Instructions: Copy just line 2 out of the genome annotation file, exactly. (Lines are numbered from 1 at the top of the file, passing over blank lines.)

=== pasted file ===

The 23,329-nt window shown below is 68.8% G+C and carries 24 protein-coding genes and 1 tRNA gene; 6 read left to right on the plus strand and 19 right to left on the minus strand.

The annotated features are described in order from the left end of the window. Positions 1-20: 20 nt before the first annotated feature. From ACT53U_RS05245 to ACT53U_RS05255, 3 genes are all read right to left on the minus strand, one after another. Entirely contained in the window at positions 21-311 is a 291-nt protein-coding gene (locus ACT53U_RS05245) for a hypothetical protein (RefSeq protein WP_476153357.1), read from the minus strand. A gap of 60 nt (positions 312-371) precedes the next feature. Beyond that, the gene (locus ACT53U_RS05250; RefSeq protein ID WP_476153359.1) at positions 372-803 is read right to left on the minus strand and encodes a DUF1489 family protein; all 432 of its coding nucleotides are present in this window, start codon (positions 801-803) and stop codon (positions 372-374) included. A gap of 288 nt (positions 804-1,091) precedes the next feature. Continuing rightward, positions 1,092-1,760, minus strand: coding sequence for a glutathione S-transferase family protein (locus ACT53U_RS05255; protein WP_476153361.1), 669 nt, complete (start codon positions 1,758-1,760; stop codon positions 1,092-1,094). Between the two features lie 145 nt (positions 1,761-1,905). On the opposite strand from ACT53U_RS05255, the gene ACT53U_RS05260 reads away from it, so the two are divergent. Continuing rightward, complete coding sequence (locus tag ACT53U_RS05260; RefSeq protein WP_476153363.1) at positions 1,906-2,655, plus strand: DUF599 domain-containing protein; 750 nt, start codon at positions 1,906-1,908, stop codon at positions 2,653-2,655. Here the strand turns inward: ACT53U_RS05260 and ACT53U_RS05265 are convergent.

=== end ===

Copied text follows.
The annotated features are described in order from the left end of the window. Positions 1-20: 20 nt before the first annotated feature. From ACT53U_RS05245 to ACT53U_RS05255, 3 genes are all read right to left on the minus strand, one after another. Entirely contained in the window at positions 21-311 is a 291-nt protein-coding gene (locus ACT53U_RS05245) for a hypothetical protein (RefSeq protein WP_476153357.1), read from the minus strand. A gap of 60 nt (positions 312-371) precedes the next feature. Beyond that, the gene (locus ACT53U_RS05250; RefSeq protein ID WP_476153359.1) at positions 372-803 is read right to left on the minus strand and encodes a DUF1489 family protein; all 432 of its coding nucleotides are present in this window, start codon (positions 801-803) and stop codon (positions 372-374) included. A gap of 288 nt (positions 804-1,091) precedes the next feature. Continuing rightward, positions 1,092-1,760, minus strand: coding sequence for a glutathione S-transferase family protein (locus ACT53U_RS05255; protein WP_476153361.1), 669 nt, complete (start codon positions 1,758-1,760; stop codon positions 1,092-1,094). Between the two features lie 145 nt (positions 1,761-1,905). On the opposite strand from ACT53U_RS05255, the gene ACT53U_RS05260 reads away from it, so the two are divergent. Continuing rightward, complete coding sequence (locus tag ACT53U_RS05260; RefSeq protein WP_476153363.1) at positions 1,906-2,655, plus strand: DUF599 domain-containing protein; 750 nt, start codon at positions 1,906-1,908, stop codon at positions 2,653-2,655. Here the strand turns inward: ACT53U_RS05260 and ACT53U_RS05265 are convergent.